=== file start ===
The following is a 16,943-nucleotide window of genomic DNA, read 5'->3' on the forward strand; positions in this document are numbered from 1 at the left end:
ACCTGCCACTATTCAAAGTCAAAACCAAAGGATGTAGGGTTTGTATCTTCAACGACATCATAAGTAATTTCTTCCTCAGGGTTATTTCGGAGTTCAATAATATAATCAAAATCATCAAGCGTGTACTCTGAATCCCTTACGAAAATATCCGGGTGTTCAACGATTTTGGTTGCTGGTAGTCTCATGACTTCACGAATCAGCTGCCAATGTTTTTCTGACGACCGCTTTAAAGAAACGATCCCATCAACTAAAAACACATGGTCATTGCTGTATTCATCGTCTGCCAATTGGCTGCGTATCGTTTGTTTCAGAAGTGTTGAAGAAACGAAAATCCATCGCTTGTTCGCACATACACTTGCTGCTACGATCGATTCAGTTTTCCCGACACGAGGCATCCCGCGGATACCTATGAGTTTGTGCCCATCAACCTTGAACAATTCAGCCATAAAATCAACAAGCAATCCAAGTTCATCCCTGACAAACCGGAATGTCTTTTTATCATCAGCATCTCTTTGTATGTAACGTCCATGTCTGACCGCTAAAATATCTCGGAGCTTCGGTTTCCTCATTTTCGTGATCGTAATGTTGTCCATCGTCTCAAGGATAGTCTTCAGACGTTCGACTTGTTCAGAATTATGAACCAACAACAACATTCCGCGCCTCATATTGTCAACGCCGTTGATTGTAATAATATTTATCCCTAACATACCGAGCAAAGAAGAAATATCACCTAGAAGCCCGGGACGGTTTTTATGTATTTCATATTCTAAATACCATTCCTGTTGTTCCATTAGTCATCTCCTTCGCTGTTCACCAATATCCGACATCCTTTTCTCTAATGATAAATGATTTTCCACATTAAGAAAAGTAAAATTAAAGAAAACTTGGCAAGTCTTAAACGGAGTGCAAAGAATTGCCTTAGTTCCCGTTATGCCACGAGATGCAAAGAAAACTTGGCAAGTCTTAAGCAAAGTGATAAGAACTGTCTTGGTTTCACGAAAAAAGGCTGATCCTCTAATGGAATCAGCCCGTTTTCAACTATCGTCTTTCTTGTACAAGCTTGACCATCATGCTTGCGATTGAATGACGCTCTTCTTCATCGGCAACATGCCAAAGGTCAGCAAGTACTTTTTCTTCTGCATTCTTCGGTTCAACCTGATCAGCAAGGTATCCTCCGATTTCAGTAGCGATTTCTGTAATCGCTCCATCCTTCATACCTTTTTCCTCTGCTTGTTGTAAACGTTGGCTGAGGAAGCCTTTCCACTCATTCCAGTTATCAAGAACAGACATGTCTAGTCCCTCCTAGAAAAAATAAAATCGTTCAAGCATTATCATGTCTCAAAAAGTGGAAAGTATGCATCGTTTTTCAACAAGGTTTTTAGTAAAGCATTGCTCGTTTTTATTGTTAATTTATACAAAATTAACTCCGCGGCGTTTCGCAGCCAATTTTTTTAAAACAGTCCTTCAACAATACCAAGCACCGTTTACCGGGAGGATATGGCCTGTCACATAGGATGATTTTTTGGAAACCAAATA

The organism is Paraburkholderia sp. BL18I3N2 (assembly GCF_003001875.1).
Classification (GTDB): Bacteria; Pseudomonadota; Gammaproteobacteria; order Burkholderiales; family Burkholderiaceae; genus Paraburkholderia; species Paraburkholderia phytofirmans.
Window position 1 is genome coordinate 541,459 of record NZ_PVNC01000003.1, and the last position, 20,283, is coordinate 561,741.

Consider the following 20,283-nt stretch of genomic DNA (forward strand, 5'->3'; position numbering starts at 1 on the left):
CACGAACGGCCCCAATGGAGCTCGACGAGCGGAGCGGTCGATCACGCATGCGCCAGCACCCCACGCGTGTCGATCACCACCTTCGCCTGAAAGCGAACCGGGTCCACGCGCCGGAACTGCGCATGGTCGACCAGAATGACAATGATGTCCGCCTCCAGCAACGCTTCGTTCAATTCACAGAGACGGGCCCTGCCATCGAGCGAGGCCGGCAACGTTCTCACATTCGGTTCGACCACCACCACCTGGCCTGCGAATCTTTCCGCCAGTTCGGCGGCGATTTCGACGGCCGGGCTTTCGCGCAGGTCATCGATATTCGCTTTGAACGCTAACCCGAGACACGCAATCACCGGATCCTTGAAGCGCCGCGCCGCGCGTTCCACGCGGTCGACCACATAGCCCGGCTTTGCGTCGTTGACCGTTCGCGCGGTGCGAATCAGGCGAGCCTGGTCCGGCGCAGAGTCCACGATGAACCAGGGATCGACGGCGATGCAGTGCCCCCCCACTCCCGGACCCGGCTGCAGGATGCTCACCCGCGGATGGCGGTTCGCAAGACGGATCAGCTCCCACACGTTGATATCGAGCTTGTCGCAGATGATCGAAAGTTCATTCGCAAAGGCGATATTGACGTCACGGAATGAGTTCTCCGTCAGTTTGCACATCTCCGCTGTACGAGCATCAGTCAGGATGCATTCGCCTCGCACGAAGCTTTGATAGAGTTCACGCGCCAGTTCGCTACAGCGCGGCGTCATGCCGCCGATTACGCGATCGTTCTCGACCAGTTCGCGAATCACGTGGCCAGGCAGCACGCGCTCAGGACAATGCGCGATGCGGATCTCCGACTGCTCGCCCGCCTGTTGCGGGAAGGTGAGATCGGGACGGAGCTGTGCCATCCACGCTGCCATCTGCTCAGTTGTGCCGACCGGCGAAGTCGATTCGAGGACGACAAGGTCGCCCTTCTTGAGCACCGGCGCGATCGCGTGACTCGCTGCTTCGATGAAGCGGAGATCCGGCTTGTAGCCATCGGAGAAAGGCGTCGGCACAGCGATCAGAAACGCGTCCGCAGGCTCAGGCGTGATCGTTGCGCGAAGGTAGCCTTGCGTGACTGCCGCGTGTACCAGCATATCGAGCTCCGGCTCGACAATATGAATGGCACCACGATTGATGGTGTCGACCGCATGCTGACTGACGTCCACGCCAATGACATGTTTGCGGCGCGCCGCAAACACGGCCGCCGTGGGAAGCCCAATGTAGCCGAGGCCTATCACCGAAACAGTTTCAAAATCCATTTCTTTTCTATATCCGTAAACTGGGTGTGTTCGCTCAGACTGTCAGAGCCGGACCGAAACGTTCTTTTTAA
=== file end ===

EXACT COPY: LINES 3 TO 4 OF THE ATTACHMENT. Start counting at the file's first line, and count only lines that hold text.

The organism is Paraburkholderia sp. BL18I3N2 (assembly GCF_003001875.1).
Classification (GTDB): Bacteria; Pseudomonadota; Gammaproteobacteria; order Burkholderiales; family Burkholderiaceae; genus Paraburkholderia; species Paraburkholderia phytofirmans.